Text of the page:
Wenaha Wildlife Area (Wallowa County), closed to public access Jan. 1 – March 31. (Access still allowed at designated camping areas, on ODFW land along the Wenaha River, and between Grande Ronde River Road and Grand Ronde River from Redmond grade bridge below Troy to the mouth of the Wildcat Creek.)

Bridge Creek Wildlife Area (Umatilla County), closed Dec. 1 – April 14.

Elkhorn Wildlife Area (Baker and Union Counties), closed Dec. 1 – April 10.

Phillip W Schneider Wildlife Area (Grant County), closed Feb. 1 – April 14.

Ladd Marsh Wildlife Area (Union County), lands west of Foothill Rd closed Feb. 1-March 31

Starkey Experimental Forest Enclosure (Union County), closed Nov. 15 – April 30

Motor vehicle restrictions (see page 108-111 of 2017 Oregon Big Game Hunting Regulations)

Lost River Winter Range, closed to motor vehicles Dec. 1 – April 15

Bryant Mtn, close to motor vehicle use Nov. 1 – April 15

Tumalo Winter Range, restricted motor vehicle use Dec. 1 – March 31

Prineville Reservoir WA, closed to motor vehicle use Nov. 15/Dec. 1 – April 15

Cabin Lake-Silver Lake Winter Range, closed to motor vehicle use Dec. 1- March 31

Metolius Winter Range, restricted motor vehicle use Dec. 1 – March 31

Phillip W. Schneider Wildlife Area, some roads closed seasonally Dec. 1 – April 14, closed to entry Feb. 1 – April 14.

Spring Creek Winter Range, closed to motor vehicles Dec. 15 – April 30

McCarty Winter Range, closed to motor vehicles Dec. 15 – March 31

Lost River Winter Range, closed to motor vehicles Dec. 1 – April 15

SMELT RUNS ON THE COWLITZ HAVE DECLINED SINCE BRAD HOLE DIPPED THIS BATCH IN 2015. WHETHER THERE ARE ENOUGH THIS YEAR WILL BE THE SUBJECT OF A MEETING ON JAN. 31 BETWEEN THE STATES AND FEDS. (FISHING PHOTO CONTEST)

‘Modest’ Smelt Run Expected; Season, If Any, TBD

It’s getting to be about that time of year when folks in Southwest Washington start looking around for their really long-handled nets and wonder if we’ll see a smelt season on the Cowlitz.

So, will we?

That’s up in the air at this moment, but this afternoon biologist Joe Hymer at WDFW’s Vancouver office forwarded briefing materials sent to sportfishing advisors. A decision is expected at the end of the month during a Joint State Compact meeting.

To wit:

*   Numbers of spawning adult eulachon, as spawning stock biomass (SSB) in pounds, back-calculated from annual eulachon larvae production estimates, has been estimated since 2011 for the Columbia River and tributaries.

*   Total run-size has been estimated from combined harvest and SSB estimates.

*   Eulachon abundance increased steadily from 2011 to 2014, reaching a peak of 16.6 million pounds, and has since declined the past two years:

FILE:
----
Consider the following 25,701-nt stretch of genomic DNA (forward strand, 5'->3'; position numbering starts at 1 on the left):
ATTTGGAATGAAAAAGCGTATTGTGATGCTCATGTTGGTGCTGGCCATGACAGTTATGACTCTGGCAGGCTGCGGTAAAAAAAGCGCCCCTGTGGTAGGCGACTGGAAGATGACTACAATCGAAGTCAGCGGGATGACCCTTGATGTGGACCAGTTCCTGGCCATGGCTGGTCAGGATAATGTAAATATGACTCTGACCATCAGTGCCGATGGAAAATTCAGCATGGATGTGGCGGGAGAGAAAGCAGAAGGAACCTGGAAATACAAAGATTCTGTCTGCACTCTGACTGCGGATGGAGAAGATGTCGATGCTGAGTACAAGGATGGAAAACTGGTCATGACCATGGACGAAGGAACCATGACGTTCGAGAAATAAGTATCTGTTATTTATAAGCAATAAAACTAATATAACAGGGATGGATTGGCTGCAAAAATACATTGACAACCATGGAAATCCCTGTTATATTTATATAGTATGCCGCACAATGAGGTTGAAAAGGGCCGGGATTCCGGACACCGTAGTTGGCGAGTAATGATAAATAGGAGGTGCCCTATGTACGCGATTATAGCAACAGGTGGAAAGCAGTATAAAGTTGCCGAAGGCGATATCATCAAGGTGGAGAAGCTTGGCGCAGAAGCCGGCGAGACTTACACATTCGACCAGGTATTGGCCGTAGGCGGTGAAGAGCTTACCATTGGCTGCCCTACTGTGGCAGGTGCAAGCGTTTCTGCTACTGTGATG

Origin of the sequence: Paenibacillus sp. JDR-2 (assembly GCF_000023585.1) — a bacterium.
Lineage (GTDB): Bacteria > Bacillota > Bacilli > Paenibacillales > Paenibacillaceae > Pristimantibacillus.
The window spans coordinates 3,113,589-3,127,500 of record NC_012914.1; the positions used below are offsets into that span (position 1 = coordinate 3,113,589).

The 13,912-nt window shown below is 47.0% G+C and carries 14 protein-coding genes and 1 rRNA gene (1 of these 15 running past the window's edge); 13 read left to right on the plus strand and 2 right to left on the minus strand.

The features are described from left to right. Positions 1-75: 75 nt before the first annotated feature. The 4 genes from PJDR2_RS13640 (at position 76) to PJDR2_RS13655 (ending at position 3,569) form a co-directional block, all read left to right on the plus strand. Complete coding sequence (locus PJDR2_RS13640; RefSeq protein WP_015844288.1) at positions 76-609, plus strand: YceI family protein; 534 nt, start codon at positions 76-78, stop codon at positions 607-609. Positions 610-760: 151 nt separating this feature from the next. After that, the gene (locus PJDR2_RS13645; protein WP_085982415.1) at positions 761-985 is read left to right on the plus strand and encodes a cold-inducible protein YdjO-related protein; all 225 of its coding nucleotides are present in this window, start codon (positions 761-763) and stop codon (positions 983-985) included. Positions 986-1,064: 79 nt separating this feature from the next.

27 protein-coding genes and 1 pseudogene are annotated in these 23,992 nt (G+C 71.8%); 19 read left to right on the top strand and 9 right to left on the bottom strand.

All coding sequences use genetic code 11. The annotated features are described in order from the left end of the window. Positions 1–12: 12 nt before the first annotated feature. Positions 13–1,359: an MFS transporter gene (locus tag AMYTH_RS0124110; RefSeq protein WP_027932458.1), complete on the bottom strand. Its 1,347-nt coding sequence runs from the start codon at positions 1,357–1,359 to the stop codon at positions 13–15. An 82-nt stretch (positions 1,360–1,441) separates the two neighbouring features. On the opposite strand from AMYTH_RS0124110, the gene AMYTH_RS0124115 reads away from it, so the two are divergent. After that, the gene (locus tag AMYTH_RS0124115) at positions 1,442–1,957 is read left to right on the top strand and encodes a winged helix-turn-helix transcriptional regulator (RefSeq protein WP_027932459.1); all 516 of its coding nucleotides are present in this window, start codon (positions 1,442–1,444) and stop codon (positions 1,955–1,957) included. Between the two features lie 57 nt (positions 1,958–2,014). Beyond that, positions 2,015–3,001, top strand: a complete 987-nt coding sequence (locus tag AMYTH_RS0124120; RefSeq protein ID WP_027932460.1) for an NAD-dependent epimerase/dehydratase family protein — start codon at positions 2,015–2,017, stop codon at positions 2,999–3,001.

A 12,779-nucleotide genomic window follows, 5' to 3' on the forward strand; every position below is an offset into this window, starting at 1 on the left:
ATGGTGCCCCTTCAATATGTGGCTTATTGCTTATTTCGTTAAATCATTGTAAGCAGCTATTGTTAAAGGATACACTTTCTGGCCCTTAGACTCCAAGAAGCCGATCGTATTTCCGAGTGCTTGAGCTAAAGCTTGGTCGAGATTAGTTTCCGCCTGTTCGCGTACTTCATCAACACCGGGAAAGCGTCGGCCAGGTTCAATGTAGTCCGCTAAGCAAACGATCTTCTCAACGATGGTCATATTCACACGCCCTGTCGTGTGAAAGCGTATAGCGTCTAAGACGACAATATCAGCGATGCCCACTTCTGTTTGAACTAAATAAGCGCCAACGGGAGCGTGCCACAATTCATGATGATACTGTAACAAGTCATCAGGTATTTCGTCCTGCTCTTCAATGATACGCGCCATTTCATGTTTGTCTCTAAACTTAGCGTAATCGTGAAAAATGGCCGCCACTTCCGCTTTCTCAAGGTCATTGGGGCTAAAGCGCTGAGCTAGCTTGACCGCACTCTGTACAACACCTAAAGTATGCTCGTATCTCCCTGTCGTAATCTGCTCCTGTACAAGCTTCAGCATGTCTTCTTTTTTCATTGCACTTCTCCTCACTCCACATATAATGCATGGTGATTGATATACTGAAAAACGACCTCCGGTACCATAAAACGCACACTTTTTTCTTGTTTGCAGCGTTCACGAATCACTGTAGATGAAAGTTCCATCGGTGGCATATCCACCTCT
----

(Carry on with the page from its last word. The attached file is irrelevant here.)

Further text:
(WDFW)

(WDFW)

*   The 2017 return is expected to be modest in size, similar to or slightly smaller in magnitude than the 2011 and 2012 returns.

*   Ocean environmental conditions were favorable for marine survival during 2012-2013, but have deteriorated the past three years.

*   Both commercial and recreational fisheries were closed to all harvest in 2011-2013.

SMELT RUNS ON THE COWLITZ HAVE DECLINED SINCE BRAD HOLE DIPPED THIS BATCH IN 2015. WHETHER THERE ARE ENOUGH THIS YEAR WILL BE THE SUBJECT OF A MEETING ON JAN. 31 BETWEEN THE STATES AND FEDS. (FISHING PHOTO CONTEST)

SMELT RUNS ON THE COWLITZ HAVE DECLINED SINCE BRAD HOLE DIPPED THIS BATCH IN 2015. WHETHER THERE ARE ENOUGH THIS YEAR WILL BE THE SUBJECT OF A MEETING ON JAN. 31. (FISHING PHOTO CONTEST)

*   Very conservative reduced Level-1 fisheries were reinstated in 2014 to collect biological and catch per effort data.

*   The 2014, 2015 and 2016 commercial fisheries each consisted of eight fishing periods over four weeks in the mainstem Columbia River.

*   The recreational fishery provided two meaningful days of harvest opportunity in the Cowlitz River in 2014 and 2015 (five days total in 2014 and two days in 2015) along with recreational opportunity in the Sandy River, and one day in 2016 in the Cowlitz River.

(WDFW)

(WDFW)

*   Prospects for any fisheries in 2017 are being discussed by the States with NOAA Fisheries.  If fisheries were to occur, seasons would likely be similar to those provided in 2016.

THE SPRAGUE RIVER FLOWS OUT OF THE MOUNTAINS EAST OF KLAMATH FALLS INTO UPPER KLAMATH LAKE. (USFS)

Sprague River Closing To Fishing To Protect Spawning Redbands

THE FOLLOWING IS A PRESS RELEASE FROM THE OREGON DEPARTMENT OF FISH AND WILDLIFE

The Sprague River near Klamath Falls will close to all fishing beginning Monday, Jan. 23 through April 21, 2017.

The Oregon Department of Fish and Wildlife announced the emergency regulation today in order to protect spawning redband trout from the stress and mortality associated with fishing pressure and handling.